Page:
• It would be privileged from production in legal proceedings on the ground of legal professional privilege (exempt under Section 32 of the Act);
  • It concerns the personal affairs and personal information of a person or persons who have not initiated the request (exempt under Section 33 of the Act);
  • Its release would disadvantage VicHealth or another organisation commercially (exempt under Section 34 of the Act); or
  • It is information communicated in confidence by or to VicHealth (exempt under Section 35 of the Act);
  • It is a referee's report (a particular instance of the preceding category);
  • It is seen to be covered by one or more of the other exemptions provided.

Decision Letter

If the FOI Officer decides not to release a document or part of a document, or decide that access should be deferred (section 24) or that no such document exists, the applicant must be sent a written notice that sets out findings on material facts, the reasons for the decision, the name and designation of the FOI Officer and details of the applicant’s review rights (section 27).

If an exemption is claimed under section 30 (internal working documents), the letter must include the factors considered in deciding that release would be contrary to the public interest.

The applicant should be informed who to contact if they have any queries about the decision and how to make a complaint or request a review with the Office of the Victorian Information Commissioner (OVIC).

Office of the Victorian Information Commissioner - FOI Reviews and Complaints

When an applicant is dissatisfied with the FOI Officer’s decision not to release all or part of a requested document, under the Act the applicant has 28 days from receipt of the written notice to lodge a request for a review of the decision. This review is conducted by OVIC.

If access is denied because the document does not exist or cannot be found after a thorough and diligent search, or if the FOI request has been delayed, the applicant has the right to complain to OVIC. A complaint must be made within 60 days after the action or conduct they wish to complain about occurred.

Victorian Civil and Administration Tribunal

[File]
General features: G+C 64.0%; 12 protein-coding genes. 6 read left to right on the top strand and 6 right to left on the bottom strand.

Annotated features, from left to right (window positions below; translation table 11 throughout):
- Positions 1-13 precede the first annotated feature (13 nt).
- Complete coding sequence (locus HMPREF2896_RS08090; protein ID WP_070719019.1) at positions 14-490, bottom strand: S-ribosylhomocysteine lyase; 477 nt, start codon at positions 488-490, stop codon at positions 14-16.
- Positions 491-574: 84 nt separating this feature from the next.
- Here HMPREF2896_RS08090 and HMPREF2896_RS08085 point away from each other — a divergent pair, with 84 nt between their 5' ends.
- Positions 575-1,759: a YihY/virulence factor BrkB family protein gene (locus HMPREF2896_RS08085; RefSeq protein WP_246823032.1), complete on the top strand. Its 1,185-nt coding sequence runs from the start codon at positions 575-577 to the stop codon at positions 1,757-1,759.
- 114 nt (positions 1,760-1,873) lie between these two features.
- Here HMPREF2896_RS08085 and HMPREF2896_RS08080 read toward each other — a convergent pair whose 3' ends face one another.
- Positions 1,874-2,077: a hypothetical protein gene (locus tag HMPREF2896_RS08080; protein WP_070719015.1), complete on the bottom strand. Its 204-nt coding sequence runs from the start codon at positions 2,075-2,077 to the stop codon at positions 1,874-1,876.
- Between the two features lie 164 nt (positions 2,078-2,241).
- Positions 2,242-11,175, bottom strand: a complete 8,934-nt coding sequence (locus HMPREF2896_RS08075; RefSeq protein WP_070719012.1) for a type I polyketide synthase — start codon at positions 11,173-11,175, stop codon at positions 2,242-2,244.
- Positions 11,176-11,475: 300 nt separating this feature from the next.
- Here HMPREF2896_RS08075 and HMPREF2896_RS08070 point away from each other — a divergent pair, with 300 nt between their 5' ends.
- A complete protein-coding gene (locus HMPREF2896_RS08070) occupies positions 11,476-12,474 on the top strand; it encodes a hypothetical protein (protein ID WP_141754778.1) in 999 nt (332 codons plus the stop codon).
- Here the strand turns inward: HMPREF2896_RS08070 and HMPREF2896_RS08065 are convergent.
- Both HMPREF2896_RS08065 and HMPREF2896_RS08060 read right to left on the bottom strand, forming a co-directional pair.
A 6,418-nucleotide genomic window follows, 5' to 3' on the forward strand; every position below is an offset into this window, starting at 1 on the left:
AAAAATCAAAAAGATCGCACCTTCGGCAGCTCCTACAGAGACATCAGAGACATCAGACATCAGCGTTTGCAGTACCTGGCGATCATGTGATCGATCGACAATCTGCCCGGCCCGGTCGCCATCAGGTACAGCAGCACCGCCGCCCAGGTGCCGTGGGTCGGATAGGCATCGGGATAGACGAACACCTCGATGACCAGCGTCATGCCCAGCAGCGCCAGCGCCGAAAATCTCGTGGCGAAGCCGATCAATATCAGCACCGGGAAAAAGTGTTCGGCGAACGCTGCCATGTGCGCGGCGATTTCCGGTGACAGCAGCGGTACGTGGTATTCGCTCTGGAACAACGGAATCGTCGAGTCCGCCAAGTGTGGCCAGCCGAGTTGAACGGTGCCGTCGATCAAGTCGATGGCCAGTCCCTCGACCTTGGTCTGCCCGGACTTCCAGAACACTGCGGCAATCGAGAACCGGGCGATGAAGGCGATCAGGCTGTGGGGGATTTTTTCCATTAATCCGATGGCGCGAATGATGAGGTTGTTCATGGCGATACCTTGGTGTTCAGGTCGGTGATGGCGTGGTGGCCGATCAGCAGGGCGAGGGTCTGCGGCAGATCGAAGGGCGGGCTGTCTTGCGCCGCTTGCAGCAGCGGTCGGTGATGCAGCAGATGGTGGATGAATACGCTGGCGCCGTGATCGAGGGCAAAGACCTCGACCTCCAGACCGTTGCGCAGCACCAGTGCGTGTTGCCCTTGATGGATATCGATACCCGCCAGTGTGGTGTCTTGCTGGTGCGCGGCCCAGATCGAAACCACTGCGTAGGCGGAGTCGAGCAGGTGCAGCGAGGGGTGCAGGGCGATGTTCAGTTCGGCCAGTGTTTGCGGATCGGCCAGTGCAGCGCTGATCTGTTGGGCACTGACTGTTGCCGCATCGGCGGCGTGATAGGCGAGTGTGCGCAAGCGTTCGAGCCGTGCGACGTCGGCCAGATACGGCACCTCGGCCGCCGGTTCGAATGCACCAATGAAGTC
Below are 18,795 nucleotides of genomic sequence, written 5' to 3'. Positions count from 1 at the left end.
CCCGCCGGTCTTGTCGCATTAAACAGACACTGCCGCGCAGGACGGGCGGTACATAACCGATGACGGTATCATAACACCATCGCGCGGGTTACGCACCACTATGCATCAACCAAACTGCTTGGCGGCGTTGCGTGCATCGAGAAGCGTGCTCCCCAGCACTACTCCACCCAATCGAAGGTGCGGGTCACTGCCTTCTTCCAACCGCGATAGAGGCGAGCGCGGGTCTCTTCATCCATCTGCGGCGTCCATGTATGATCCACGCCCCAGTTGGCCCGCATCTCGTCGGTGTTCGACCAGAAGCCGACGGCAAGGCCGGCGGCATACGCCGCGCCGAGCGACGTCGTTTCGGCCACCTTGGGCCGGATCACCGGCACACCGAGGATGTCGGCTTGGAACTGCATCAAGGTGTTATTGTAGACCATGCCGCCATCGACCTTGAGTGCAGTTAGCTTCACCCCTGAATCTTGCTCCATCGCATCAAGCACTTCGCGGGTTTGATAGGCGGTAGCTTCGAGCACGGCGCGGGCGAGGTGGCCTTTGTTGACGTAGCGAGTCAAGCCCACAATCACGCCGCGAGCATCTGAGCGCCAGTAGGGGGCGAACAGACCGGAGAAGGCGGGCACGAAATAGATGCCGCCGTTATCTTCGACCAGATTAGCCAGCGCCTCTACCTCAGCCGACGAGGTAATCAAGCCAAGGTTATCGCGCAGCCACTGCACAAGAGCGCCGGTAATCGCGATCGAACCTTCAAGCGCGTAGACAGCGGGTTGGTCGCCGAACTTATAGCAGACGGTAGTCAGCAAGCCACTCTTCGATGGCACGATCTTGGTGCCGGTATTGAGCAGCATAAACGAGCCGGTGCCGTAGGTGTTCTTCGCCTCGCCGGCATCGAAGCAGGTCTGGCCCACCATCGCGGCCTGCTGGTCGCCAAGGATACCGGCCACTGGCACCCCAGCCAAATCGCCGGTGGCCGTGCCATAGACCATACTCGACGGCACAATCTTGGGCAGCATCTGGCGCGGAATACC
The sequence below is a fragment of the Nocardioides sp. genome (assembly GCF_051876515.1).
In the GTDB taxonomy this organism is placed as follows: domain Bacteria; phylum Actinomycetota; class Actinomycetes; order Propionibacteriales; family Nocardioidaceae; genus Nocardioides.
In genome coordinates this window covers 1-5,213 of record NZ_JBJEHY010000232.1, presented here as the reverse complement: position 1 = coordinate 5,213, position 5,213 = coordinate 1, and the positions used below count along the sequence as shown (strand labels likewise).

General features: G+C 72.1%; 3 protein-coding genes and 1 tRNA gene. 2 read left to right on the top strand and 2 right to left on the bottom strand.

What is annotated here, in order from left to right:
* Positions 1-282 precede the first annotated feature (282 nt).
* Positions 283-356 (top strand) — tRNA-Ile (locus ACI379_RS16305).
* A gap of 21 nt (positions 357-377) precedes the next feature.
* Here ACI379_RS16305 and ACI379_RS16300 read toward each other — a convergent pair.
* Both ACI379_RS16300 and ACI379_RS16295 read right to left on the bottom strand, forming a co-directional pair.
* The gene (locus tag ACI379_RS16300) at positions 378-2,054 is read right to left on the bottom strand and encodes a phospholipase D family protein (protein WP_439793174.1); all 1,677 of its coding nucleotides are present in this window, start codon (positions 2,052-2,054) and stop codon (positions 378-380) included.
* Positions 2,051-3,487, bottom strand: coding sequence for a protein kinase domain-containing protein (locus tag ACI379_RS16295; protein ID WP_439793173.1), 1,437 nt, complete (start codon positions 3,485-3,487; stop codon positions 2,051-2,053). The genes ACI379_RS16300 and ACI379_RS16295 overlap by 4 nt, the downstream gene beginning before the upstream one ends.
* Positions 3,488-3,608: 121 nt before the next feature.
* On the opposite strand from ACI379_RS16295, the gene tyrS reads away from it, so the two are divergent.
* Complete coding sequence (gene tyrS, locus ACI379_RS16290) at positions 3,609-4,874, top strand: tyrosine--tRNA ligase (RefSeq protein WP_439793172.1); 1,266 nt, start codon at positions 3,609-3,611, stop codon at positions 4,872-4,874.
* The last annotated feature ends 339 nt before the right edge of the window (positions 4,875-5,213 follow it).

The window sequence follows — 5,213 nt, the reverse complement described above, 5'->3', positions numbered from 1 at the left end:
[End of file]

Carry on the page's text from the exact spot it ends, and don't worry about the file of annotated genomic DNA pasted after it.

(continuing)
Decisions of OVIC can be appealed to the Victorian Civil and Administrative Tribunal. Generally, an application must be made within 60 days from the date of the notice of decision of the Commissioner. VicHealth or any other government agency has 14 days to apply to VCAT for review of an OVIC decision

If a disclosed document includes a third party’s personal or business information, the third party has 60 days from the date of the decision letter to apply to the Victorian Civil and Administrative Tribunal for a review of the decision.


The FOI Officer must retain a register of all Freedom of Information applicants. Details of Freedom of Information applications are required to be:

  • reported to the Department of Justice and Regulation
  • disclosed in VicHealth’s Annual Report.


Freedom of Information (FOI) Officer

  • The VicHealth employee delegated to process FOI requests received, complete reporting, and provide advice on FOI issues. OVIC has set binding professional standards which should be followed when handling any requests received.
  • Provides advice and training, reviews FOI applications where requested, and managers complaints.
  • Reviews policy periodically to ensure compliance with regulatory and statutory and legislative requirements.

Principal Officer (CEO)

Uphold the following FOI principles:

  • The legally enforceable right of individuals to access government information, which should be extended as far as possible
  • Exemptions should be limited and specific, and only claimed to protect essential public and private interests
  • Discretions under the FOI Act should be exercised so as to promote the disclosure of information
  • The public should have ready access to agency rules, policies and procedures that affect them.

All VicHealth staff

Cooperate with the FOI Officer and provide relevant documents or advice promptly upon request.


Freedom of Information Officer

Information Coordinator, Corporate Services

Principal Officer

Chief Executive Officer


Under the Act, a document includes, in addition to a document in writing, items such as plans, photographs, audio recordings, databases etc.